[22 August 2011]
PopMatters Associate Multimedia Editor
When it comes to Dragon Age II, my reputation precedes me. I believe this to be a game that puts characterization first and everything else at a distant second. Legacy, the game’s first major DLC pack following its release back in March, accordingly continues this emphasis on character while addressing some of the mainstream criticisms about the game—though not necessarily to great effect.
I maintain that as a character-driven narrative that goes places other games choose to avoid, Dragon Age II is as quality as they come, where “quality” means the premium cable TV genre to which shows like The Wire and Breaking Bad belong. Quality, as a genre, is about idiosyncratic characters and relationships far before cheap thrills and paint-by-numbers drama. You simply cannot ask this game to be a Mass Effect or some kind of third-person medieval Call of Duty, which if you read the BioWare social forums long enough seems to be what a vocal contingent of players were looking for. (It was also apparently not heteronormative enough for some people, but there’s no reasoning with that sort of entitlement. Lead writer David Gaider tried.).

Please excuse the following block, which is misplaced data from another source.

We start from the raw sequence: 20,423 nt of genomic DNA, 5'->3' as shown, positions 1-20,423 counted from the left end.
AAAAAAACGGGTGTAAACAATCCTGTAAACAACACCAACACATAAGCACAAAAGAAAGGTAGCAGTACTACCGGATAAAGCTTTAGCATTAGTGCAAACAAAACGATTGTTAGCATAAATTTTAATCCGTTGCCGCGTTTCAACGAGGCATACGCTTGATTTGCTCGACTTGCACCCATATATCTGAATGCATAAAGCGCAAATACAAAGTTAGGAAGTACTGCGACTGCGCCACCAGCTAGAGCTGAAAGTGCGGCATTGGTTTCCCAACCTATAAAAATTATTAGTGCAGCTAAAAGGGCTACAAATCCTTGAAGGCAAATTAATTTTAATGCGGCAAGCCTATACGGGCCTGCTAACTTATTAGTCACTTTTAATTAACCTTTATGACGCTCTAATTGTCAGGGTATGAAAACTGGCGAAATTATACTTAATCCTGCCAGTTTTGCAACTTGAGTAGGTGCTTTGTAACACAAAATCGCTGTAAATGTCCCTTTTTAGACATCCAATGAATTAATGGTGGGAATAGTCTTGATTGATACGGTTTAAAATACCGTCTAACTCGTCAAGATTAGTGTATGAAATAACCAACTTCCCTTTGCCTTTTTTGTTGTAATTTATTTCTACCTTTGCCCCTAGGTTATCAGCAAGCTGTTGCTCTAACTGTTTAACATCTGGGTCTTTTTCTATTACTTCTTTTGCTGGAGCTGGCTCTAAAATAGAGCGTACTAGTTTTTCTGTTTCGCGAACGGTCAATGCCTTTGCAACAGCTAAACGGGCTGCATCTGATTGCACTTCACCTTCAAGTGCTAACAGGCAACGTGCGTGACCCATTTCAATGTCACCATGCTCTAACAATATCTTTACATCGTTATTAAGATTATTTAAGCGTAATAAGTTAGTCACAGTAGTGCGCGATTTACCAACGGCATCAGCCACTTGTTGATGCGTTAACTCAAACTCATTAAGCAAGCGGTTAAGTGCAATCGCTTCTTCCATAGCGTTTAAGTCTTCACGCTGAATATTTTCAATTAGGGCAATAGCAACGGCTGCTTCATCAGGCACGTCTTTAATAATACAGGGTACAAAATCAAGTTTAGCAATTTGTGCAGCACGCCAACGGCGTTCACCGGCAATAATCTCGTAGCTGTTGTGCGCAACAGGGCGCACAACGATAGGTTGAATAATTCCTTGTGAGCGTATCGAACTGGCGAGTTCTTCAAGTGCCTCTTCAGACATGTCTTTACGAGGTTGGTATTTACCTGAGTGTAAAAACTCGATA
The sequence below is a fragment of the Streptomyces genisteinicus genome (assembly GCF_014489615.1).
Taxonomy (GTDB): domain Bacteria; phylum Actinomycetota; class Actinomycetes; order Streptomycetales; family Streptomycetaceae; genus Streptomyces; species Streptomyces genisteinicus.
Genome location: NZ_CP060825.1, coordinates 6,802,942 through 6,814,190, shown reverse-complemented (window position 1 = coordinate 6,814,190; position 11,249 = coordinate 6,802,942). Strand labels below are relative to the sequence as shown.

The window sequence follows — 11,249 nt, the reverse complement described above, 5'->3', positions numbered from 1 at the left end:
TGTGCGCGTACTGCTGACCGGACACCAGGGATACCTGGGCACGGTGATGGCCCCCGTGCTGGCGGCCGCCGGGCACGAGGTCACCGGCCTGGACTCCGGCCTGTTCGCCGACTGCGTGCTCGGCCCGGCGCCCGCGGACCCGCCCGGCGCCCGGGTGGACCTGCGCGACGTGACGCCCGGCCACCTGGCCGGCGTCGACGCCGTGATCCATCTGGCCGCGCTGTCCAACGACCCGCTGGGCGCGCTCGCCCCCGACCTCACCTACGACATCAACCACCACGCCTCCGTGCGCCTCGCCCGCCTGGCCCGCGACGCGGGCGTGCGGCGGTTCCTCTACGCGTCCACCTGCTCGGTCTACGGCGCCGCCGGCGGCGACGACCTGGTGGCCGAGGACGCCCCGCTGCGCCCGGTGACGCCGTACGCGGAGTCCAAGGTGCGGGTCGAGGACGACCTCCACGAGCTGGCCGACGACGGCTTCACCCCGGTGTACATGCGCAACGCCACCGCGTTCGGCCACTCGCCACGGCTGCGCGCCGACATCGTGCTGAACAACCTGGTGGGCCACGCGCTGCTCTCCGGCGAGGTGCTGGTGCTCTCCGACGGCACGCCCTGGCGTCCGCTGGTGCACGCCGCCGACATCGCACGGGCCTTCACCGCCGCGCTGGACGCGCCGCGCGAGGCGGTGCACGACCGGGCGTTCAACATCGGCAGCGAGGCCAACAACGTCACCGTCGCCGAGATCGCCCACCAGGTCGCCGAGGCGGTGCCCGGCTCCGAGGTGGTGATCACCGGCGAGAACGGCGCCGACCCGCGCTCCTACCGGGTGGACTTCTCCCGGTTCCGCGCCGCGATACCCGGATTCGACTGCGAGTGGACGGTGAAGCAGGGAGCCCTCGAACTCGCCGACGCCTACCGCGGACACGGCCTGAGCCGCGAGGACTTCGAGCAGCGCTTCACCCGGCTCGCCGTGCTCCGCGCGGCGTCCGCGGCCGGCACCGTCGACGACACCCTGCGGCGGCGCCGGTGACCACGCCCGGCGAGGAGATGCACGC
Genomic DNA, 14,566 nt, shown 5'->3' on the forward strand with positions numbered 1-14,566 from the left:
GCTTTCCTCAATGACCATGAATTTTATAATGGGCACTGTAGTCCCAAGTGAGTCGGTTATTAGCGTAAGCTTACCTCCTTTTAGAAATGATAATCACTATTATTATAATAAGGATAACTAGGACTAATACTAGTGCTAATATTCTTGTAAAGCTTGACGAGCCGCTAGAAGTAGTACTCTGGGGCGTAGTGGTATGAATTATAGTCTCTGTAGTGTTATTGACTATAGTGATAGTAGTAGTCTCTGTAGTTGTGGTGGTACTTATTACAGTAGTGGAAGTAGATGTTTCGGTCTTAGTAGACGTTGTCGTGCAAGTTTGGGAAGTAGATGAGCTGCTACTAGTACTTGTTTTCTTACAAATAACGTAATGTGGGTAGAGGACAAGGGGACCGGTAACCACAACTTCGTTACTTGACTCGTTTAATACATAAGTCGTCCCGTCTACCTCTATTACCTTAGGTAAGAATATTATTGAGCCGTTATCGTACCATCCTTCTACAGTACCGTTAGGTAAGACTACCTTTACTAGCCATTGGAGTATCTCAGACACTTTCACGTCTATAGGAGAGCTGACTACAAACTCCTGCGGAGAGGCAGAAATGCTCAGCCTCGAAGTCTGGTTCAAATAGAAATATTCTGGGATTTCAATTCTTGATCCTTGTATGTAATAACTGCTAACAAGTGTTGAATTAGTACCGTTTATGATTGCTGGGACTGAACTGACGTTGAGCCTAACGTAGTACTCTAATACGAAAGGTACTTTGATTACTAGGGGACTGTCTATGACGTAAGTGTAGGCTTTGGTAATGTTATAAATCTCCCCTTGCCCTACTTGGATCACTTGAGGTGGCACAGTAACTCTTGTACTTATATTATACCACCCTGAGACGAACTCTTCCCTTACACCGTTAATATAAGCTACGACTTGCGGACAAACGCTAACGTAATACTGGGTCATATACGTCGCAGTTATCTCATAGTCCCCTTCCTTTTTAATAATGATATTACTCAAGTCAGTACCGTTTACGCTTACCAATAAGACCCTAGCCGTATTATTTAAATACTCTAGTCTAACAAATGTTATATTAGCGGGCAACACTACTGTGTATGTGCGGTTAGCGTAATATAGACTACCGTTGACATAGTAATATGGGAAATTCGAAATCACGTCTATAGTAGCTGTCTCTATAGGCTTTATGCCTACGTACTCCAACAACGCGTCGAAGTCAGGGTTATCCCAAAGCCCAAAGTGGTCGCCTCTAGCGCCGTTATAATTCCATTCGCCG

On this front, Legacy underwhelms. There is no way around it. Oh, it surely will satisfy some contingent of the playerbase, the ones that insist everything is made better by more darkspawn, more original environments, more dakka, etc. In tone, the sidequest is a mixture of Sebastian’s DLC, the “All That Remains” arc concerning Leandra Amell, and shades of Dragon Age: Awakening. Actually, if one of your party members has to go as far as hanging a lampshade on the latter reference, you’re probably retreading a little too much familiar territory.